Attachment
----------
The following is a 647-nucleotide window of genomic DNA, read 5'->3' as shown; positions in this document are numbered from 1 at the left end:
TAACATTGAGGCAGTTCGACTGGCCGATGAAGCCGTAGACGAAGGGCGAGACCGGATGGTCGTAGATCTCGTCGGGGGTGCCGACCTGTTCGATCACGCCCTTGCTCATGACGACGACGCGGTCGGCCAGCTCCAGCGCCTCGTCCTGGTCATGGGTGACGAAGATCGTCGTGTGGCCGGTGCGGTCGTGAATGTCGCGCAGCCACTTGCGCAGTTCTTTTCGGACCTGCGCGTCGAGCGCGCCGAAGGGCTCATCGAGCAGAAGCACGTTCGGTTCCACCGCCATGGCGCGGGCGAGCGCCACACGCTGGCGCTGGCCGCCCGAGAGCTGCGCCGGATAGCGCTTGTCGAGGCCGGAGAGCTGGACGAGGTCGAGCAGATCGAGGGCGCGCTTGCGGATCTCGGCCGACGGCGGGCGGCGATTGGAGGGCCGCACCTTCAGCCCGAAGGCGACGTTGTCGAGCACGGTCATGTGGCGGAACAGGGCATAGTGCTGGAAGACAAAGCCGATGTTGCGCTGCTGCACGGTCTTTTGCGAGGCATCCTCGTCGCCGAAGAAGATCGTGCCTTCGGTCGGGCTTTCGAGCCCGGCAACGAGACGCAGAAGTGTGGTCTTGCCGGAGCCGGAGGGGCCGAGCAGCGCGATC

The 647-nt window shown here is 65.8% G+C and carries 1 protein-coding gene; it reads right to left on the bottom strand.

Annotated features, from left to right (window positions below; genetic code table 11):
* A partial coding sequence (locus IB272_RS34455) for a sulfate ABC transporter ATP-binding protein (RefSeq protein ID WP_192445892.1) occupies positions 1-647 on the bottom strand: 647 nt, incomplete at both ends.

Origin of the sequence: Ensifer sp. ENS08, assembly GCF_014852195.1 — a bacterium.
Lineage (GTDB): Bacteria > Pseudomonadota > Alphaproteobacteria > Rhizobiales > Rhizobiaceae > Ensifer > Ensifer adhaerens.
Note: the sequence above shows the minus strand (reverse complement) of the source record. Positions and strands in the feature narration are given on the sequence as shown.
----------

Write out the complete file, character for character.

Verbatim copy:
The following is a 647-nucleotide window of genomic DNA, read 5'->3' as shown; positions in this document are numbered from 1 at the left end:
TAACATTGAGGCAGTTCGACTGGCCGATGAAGCCGTAGACGAAGGGCGAGACCGGATGGTCGTAGATCTCGTCGGGGGTGCCGACCTGTTCGATCACGCCCTTGCTCATGACGACGACGCGGTCGGCCAGCTCCAGCGCCTCGTCCTGGTCATGGGTGACGAAGATCGTCGTGTGGCCGGTGCGGTCGTGAATGTCGCGCAGCCACTTGCGCAGTTCTTTTCGGACCTGCGCGTCGAGCGCGCCGAAGGGCTCATCGAGCAGAAGCACGTTCGGTTCCACCGCCATGGCGCGGGCGAGCGCCACACGCTGGCGCTGGCCGCCCGAGAGCTGCGCCGGATAGCGCTTGTCGAGGCCGGAGAGCTGGACGAGGTCGAGCAGATCGAGGGCGCGCTTGCGGATCTCGGCCGACGGCGGGCGGCGATTGGAGGGCCGCACCTTCAGCCCGAAGGCGACGTTGTCGAGCACGGTCATGTGGCGGAACAGGGCATAGTGCTGGAAGACAAAGCCGATGTTGCGCTGCTGCACGGTCTTTTGCGAGGCATCCTCGTCGCCGAAGAAGATCGTGCCTTCGGTCGGGCTTTCGAGCCCGGCAACGAGACGCAGAAGTGTGGTCTTGCCGGAGCCGGAGGGGCCGAGCAGCGCGATC

The 647-nt window shown here is 65.8% G+C and carries 1 protein-coding gene; it reads right to left on the bottom strand.

Annotated features, from left to right (window positions below; genetic code table 11):
* A partial coding sequence (locus IB272_RS34455) for a sulfate ABC transporter ATP-binding protein (RefSeq protein ID WP_192445892.1) occupies positions 1-647 on the bottom strand: 647 nt, incomplete at both ends.

Origin of the sequence: Ensifer sp. ENS08, assembly GCF_014852195.1 — a bacterium.
Lineage (GTDB): Bacteria > Pseudomonadota > Alphaproteobacteria > Rhizobiales > Rhizobiaceae > Ensifer > Ensifer adhaerens.
Note: the sequence above shows the minus strand (reverse complement) of the source record. Positions and strands in the feature narration are given on the sequence as shown.